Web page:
Palliative Care

Palliative Care

Palliative care helps patients with serious illness live as well as possible during their illness and provides compassionate care to relieve the range of physical and emotional symptoms that often accompany serious illness or the side effects of treatment. Although palliative medicine is a newly-named specialty in medicine, the idea behind it is far from new. Palliative care focuses on attending to the needs of the whole person — physically, psychologically, emotionally, socially, and spiritually.

Consistent with Catholic Moral Tradition

With its emphasis on compassionate care and treatment palliative care is fully consistent with the Catholic moral tradition. Popes from John Paul II to Francis have called out the importance of palliative care in addressing the suffering of the seriously ill.


"Particularly in the stages of illness when proportionate and effective treatment is no longer possible, while it is necessary to avoid every kind of persistent or aggressive treatment, methods of "palliative care" are required. As the encyclical Evangelium Vitae affirms, they must "seek to make suffering more bearable in the final stages of illness and to ensure that the patient is supported and accompanied in his or her ordeal" (n. 65).


In fact, palliative care aims, especially in the case of patients with terminal diseases, at alleviating a vast gamut of symptoms of physical, psychological and mental suffering; hence, it requires the intervention of a team of specialists with medical, psychological and religious qualifications who will work together to support the patient in critical stages."
Address of John Paul II to the Participants in the 19th International Conference of the Pontifical Council for Health Pastoral Care, November 12,  2004


"There is a need to promote policies which create conditions where human beings can bear even incurable illnesses and death in a dignified manner. Here it is necessary to stress once again the need for more palliative care centers which provide integral care, offering the sick the human assistance and spiritual accompaniment they need. This is a right belonging to every human being, one which we must all be committed to defend.
Message of His Holiness Benedict XVI for the 15th World Day of the Sick, February 11, 2007

Whoever has a sense of human dignity knows instead that they must be respected and supported while they face the difficulties and sufferings linked with their health conditions. Toward this end, today one takes recourse more and more to the use of palliative care, which is able to soothe pain that comes from the illness and to help infirm persons to get through it with dignity. Nevertheless, together with the indispensable palliative care clinics, it is necessary to offer concrete gestures of love, of nearness and Christian solidarity to the sick…."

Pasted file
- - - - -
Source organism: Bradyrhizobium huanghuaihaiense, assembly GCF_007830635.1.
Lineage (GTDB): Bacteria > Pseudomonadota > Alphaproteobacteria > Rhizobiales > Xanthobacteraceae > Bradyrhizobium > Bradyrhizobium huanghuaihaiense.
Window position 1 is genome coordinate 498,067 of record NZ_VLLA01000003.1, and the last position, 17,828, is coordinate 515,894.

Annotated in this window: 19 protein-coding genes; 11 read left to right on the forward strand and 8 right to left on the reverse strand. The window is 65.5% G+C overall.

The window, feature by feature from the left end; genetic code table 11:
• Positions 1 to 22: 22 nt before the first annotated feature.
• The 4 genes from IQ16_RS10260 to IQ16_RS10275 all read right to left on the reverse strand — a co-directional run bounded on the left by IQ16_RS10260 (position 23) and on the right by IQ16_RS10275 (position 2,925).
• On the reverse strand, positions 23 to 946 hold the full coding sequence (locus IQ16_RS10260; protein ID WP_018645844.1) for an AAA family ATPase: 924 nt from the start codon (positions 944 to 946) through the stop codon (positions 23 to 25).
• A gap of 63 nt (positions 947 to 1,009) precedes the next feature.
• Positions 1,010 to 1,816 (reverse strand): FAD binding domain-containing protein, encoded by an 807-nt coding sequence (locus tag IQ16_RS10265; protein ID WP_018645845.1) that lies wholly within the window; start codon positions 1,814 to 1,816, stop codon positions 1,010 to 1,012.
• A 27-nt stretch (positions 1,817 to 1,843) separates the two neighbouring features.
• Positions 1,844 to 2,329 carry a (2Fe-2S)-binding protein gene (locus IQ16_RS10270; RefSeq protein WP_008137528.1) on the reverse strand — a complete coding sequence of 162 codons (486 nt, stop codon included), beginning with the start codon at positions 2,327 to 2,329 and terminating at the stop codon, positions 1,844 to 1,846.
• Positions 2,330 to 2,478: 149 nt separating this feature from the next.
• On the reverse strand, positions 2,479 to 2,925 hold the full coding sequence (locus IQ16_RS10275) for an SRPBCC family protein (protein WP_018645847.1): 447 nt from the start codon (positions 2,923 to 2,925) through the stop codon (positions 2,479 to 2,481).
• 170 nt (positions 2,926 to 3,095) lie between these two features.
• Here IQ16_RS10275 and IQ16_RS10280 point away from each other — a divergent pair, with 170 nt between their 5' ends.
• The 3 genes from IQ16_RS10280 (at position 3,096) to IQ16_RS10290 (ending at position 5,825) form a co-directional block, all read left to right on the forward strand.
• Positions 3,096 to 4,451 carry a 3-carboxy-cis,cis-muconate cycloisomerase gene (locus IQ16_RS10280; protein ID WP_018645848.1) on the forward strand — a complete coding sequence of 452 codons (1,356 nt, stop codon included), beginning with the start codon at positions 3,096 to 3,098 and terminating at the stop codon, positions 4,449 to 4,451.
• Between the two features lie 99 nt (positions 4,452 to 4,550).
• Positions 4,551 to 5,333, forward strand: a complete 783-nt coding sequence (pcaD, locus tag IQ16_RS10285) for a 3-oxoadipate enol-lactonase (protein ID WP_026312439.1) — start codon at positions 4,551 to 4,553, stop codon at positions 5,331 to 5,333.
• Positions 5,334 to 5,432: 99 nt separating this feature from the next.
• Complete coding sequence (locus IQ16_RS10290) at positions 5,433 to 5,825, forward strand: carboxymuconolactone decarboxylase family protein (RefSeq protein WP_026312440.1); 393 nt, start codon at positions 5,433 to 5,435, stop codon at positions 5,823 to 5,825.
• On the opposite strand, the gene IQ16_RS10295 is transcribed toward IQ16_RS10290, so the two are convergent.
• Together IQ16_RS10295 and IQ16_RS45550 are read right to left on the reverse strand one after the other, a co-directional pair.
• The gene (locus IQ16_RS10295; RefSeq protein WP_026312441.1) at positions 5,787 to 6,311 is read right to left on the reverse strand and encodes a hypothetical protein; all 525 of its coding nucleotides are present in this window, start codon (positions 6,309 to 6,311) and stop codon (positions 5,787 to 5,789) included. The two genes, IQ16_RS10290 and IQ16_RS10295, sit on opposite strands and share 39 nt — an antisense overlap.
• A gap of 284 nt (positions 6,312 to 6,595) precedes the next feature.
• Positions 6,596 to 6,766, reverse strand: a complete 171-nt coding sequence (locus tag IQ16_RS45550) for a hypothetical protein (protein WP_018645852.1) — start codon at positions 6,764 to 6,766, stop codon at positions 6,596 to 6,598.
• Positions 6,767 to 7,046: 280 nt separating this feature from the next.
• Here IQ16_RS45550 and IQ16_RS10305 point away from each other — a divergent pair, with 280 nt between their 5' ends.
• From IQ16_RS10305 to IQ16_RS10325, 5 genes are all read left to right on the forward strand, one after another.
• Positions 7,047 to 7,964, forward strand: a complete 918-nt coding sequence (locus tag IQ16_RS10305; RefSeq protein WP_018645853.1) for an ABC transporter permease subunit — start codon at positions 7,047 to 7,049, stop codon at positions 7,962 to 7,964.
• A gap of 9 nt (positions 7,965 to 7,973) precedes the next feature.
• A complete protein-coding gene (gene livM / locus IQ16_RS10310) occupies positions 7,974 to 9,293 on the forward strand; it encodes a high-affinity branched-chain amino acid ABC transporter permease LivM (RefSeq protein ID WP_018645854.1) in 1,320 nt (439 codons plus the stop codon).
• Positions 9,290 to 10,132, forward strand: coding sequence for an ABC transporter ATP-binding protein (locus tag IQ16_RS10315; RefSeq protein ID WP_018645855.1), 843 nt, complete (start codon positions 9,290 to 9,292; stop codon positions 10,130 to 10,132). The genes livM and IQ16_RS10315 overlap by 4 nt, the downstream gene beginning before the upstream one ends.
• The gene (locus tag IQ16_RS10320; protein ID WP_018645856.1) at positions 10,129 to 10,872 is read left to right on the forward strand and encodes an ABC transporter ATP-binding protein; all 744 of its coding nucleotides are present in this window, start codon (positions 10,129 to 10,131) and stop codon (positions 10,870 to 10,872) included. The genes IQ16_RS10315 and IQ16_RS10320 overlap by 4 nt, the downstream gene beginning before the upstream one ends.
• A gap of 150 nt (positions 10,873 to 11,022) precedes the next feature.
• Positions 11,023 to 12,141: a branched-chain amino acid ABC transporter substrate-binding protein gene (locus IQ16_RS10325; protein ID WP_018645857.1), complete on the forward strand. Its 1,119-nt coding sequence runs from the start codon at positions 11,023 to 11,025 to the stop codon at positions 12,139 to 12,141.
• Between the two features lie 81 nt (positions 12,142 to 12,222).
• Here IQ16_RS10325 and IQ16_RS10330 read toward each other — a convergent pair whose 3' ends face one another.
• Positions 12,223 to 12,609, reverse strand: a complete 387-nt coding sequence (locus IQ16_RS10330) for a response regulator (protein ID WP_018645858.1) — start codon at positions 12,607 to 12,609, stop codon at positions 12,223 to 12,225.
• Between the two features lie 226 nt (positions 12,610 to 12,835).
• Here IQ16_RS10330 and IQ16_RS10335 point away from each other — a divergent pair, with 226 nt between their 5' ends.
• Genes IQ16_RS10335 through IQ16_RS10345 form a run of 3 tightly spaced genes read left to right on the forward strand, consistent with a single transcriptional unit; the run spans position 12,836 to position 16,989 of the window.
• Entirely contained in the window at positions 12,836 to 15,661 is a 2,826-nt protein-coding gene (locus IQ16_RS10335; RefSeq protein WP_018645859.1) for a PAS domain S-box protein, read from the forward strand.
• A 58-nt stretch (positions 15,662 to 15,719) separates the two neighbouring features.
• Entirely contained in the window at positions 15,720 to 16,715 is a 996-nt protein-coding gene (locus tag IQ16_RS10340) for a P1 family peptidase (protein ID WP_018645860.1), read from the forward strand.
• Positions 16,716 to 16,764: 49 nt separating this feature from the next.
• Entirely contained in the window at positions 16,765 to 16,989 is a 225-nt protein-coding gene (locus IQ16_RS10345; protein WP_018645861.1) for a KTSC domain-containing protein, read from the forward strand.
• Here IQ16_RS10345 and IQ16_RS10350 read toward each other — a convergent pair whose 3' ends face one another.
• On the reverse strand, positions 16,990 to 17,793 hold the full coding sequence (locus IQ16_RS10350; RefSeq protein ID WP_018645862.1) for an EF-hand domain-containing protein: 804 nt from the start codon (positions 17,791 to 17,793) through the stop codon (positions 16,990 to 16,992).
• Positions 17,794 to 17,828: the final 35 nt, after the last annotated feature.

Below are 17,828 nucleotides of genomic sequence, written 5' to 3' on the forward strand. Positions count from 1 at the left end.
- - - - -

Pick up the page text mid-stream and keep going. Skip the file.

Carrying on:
Address of His Holiness Benedict XVI on the Occasion of His Visit to the Hospice Foundation of Rome, Dec. 13, 2009


"And even if we know that we cannot always guarantee healing or a cure, we can and must always care for the living, without ourselves shortening their life, but also without futilely resisting their death. This approach is reflected in palliative care, which is proving most important in our culture, as it opposes what makes death most terrifying and unwelcome — pain and loneliness."
Message of the Holy Father to the President of the Pontifical Academy for Life on the occasion of the European Regional Meeting of the "World Medical Association" on "end of life" issues, November 7, 2017


"Palliative care is an expression of the truly human attitude of taking care of one another, especially of those who suffer. It is a testimony that the human person is always precious, even if marked by illness and old age."
Address of His Holiness Pope Francis to Participants in the Plenary of the Pontifical Academy for Life,March 5, 2015


Partner Organizations

CHA works with the following organizations to promote high quality palliative care for all who need it.

Supportive Care Coalition (SCC) is a coalition of Catholic health ministries working to create a health care system where all those with seriously illness have access to high quality palliative care. The work of the SCC is focused on ethics, advocacy, spirituality, and education.

Patient Quality of Life Coalition represents over 40 organizations dedicated to improving quality of care and quality of life for these patients – from pediatrics to geriatrics – and to advancing public policies that improve and expand access to palliative care and appropriate pain management for these individuals.

Circle of Life Award honors innovative palliative and end-of-life care in hospices, hospitals, health care systems, long-term care facilities, and other direct care providers.

Whole Person Care Initiative is a national partnership to develop quality palliative care programs that support and accompany the chronically and terminally ill in both clinical and parish settings.


Other Resources
Archdiocese of Boston Initiative for Palliative Care provides education, outreach and advocacy to create an informed public about palliative care, including support and education about Advance Care Planning, which allows people to discuss and make known their wishes for care in anticipation of a time when they cannot speak for themselves.

Center to Advance Palliative Care provides tools, training, technical assistance, and metrics needed to build and sustain palliative care in all health care settings.

National Association of Catholic Chaplains along with Board Chaplaincy Certification, Inc. offers an advanced certification in palliative care and hospice.

Pontifical Academy for Life, PALLIFE Project is an international study group with the purpose of supporting the academy in its initiatives to promote palliative care throughout the world.